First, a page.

Kelly Redmond was a leading expert on the climate of the West and how humans are changing it, but it was his ability to talk about science in an engaging and understandable way that might be his greatest legacy.
Redmond died Thursday at his home in Reno after a long illness. He was 64.
Since 1989, he served as the regional climatologist for the Western Regional Climate Center at the Desert Research Institute in Reno, where he also worked as a research professor. His work spanned every facet of climate and climate behavior, its physical causes and variability and how climate interacts with other human and natural processes.
“He knew the ins and outs of climate, but he was also very keen on what climate meant to society,” said Tim Brown, director of the climate center.
He wasn’t a crusader in the least, Brown said, but if anyone wanted to know something about climate change “he would certainly tell them.”
Redmond was born Jan. 5, 1952, in Wausau, Wisconsin, and raised in southwest Montana.
He received an undergraduate degree in physics from the Massachusetts Institute of Technology in 1974 and went on to study meteorology at the University of Wisconsin in Madison, where he earned a master’s degree in 1977 and a doctorate in 1982.
He worked in the atmospheric sciences department at Oregon State University and served as state climatologist for Oregon before joining the staff at the Western Regional Climate Center in 1986.
In 2008, Redmond received the Applied Climatology Award from the American Meteorological Society and was elected as a fellow of that organization. In 2015, he received the Helmut Landsberg Distinguished Career Award from the American Association of State Climatologists.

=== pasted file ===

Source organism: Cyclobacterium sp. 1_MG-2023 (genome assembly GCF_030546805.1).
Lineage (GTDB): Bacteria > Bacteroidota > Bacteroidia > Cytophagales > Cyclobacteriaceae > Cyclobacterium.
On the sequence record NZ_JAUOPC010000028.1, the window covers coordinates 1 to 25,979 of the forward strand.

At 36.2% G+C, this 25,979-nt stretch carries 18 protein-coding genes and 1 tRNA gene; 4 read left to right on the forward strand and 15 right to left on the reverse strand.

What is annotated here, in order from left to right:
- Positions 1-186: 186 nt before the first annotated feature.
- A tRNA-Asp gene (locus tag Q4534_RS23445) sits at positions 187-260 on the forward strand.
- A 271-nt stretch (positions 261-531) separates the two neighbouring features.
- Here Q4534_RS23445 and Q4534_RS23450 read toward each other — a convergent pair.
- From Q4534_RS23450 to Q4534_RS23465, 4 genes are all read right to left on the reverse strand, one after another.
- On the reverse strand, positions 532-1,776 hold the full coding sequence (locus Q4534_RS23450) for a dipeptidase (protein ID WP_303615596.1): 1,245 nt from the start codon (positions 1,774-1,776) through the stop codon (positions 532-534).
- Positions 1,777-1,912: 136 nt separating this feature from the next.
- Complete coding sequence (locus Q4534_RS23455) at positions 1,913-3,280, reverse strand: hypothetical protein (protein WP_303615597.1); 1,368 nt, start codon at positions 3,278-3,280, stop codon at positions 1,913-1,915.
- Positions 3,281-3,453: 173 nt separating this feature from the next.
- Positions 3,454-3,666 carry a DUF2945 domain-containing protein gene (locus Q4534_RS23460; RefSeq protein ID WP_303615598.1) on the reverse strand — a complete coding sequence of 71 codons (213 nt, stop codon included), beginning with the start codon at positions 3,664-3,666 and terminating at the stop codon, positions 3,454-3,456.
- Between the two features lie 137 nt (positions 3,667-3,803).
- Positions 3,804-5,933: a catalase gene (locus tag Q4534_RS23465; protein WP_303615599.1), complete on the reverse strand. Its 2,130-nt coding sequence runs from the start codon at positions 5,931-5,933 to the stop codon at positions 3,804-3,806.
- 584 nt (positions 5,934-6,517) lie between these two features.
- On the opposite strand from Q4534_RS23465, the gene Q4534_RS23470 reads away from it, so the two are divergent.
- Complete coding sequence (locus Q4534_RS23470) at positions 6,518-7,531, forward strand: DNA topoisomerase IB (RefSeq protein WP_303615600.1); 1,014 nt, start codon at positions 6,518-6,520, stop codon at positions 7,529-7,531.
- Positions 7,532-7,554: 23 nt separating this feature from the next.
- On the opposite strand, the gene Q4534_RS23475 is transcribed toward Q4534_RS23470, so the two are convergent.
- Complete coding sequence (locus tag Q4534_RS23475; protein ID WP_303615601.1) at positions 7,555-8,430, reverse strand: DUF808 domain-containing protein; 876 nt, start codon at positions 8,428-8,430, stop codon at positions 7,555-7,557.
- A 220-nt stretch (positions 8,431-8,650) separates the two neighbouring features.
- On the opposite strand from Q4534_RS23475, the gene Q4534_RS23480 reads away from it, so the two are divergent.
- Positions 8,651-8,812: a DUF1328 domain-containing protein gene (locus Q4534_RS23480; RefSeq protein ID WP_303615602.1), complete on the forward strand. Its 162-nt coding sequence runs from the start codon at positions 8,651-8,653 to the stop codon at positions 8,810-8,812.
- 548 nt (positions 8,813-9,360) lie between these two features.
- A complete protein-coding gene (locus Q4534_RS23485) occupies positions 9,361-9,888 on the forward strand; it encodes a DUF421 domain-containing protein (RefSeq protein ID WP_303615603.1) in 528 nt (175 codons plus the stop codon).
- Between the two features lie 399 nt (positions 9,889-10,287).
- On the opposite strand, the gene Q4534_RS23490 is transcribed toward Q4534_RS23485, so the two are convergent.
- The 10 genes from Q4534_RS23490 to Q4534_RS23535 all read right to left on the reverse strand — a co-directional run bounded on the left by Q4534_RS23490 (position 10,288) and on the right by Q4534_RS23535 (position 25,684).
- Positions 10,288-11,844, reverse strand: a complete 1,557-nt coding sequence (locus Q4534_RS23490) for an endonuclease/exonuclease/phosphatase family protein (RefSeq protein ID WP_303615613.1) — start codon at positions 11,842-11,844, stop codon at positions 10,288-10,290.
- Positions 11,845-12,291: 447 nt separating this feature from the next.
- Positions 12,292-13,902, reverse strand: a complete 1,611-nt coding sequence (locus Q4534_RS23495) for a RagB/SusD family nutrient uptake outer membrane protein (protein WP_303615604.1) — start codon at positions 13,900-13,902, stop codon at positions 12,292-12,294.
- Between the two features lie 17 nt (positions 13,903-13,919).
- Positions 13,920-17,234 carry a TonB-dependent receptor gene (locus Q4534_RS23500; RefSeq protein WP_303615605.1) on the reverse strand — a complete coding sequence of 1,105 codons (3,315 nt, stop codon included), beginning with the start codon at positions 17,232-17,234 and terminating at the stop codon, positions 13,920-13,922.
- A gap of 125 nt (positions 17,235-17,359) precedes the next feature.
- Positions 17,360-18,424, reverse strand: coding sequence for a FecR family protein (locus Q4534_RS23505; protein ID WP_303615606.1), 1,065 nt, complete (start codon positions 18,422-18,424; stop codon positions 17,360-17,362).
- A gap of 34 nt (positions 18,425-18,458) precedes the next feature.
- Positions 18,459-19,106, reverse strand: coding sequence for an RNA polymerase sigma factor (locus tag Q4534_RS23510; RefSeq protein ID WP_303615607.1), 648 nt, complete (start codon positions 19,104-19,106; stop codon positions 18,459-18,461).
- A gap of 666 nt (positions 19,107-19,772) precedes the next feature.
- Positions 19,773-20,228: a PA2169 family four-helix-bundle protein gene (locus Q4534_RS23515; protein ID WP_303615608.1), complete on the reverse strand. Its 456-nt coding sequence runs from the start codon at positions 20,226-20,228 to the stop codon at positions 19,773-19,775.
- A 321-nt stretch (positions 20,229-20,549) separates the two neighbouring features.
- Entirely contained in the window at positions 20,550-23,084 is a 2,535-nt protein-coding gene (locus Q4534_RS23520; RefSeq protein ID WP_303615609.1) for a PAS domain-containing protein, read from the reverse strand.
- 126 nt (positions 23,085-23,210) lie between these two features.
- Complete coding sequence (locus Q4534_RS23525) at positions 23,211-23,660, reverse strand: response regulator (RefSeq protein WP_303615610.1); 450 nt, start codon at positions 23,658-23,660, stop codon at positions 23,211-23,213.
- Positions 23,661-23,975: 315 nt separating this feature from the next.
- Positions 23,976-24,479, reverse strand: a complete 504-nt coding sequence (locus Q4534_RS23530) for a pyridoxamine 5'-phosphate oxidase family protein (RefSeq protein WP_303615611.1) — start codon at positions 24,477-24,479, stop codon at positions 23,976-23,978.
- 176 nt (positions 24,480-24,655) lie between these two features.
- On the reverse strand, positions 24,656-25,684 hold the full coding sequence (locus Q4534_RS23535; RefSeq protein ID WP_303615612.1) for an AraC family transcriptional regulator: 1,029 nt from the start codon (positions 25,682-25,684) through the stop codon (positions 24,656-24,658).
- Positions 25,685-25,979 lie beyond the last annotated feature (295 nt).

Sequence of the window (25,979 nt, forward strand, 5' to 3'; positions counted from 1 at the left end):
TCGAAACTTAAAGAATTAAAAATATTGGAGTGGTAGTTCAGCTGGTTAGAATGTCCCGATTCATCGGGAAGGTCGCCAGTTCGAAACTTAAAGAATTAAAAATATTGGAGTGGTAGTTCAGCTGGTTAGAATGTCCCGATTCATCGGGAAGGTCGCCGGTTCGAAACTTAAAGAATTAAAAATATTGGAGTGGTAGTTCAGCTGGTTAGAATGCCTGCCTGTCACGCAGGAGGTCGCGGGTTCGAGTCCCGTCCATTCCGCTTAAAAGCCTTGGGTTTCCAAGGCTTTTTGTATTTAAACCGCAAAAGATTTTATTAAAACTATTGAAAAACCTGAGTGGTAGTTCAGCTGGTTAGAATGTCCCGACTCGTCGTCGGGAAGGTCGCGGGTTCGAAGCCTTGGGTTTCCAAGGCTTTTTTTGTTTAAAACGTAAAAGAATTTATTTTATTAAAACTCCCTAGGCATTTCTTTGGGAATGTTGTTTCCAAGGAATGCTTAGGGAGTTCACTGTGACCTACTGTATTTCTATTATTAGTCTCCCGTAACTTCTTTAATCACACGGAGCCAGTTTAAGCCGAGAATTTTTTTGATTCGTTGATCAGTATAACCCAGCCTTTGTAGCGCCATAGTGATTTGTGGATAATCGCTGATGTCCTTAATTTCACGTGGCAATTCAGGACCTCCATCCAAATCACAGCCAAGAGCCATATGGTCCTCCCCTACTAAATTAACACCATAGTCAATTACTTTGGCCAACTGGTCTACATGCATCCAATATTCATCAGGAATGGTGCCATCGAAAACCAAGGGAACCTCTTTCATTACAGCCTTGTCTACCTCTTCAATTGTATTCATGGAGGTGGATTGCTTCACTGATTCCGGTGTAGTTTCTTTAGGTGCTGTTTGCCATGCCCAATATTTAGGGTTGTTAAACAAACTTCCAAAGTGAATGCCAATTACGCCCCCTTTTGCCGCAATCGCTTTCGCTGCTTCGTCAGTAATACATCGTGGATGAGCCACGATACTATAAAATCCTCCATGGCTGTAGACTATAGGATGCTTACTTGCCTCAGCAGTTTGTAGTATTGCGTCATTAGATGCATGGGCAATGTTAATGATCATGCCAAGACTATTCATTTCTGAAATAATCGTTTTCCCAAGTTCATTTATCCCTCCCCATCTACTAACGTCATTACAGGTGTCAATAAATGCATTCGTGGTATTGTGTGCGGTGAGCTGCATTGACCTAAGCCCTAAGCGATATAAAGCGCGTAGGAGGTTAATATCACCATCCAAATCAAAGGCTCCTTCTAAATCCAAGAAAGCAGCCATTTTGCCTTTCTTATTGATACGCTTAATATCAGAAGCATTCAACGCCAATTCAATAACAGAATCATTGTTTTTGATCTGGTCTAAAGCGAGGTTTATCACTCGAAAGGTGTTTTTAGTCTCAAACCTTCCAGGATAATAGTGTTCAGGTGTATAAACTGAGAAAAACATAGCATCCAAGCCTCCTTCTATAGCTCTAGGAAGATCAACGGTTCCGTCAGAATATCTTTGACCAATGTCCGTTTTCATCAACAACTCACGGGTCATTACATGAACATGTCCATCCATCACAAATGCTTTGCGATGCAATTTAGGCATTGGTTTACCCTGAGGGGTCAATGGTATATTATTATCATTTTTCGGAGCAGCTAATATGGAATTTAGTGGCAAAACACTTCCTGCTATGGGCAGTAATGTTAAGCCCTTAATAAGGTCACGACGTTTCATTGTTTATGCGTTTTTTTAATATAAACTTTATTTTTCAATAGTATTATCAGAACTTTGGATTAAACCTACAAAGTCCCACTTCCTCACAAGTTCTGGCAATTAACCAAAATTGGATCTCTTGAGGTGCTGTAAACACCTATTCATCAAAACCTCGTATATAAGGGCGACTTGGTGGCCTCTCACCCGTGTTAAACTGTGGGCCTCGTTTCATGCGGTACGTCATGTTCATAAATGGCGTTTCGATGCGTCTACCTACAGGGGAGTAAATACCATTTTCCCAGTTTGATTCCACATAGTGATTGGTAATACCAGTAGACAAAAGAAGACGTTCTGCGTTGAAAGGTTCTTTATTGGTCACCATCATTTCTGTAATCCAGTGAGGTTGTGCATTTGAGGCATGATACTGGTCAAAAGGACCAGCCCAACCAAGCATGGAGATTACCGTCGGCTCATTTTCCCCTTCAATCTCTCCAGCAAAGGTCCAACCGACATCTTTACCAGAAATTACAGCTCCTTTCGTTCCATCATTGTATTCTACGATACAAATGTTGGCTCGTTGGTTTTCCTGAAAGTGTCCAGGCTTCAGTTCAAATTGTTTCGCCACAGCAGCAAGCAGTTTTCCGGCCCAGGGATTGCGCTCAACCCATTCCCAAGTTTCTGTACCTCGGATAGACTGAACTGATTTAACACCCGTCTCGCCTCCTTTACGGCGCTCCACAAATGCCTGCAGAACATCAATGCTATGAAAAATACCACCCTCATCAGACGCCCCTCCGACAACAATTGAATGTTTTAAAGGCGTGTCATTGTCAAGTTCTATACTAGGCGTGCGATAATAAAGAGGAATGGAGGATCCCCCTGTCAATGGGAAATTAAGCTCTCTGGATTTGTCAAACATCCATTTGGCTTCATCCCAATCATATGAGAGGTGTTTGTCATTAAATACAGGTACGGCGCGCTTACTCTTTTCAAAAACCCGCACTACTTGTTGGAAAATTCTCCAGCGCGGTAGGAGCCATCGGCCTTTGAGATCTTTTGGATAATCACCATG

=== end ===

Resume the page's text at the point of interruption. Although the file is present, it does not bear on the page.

Brown said no one worked harder than Redmond, who would spend 12 to 14 hours a day in the office, even on weekends, and frequently traveled on business.
Even when he wasn’t working he was thinking about work, Brown said. It wasn’t unusual for Redmond to illustrate his presentations on drought or climate change with photos of the landscape he snapped from an airplane window or during some hike or back-road adventure.
He could look at a map of the region and tell you off the top of his head the name and height of a random peak and the depth of some record snowfall there, Brown said. “Siri couldn’t find it that fast.”
Reporters especially came to rely on his expertise and clarity.
Author, academic and longtime environmental reporter John Fleck wrote an online tribute to Redmond on Friday, calling him the most gifted “science communicator” around.
“No scientist I know more fully lived his life at the interface between his science and the people who needed to use it,” wrote Fleck, who now serves as director of the University of New Mexico’s Water Resources Program. ”His knowledge of the science, as an active researcher on Western climate issues, was unsurpassed. But it was a science always informed by what the community needed of it.”
Redmond is survived by his four brothers, Scott, Mike, Pat and Cary.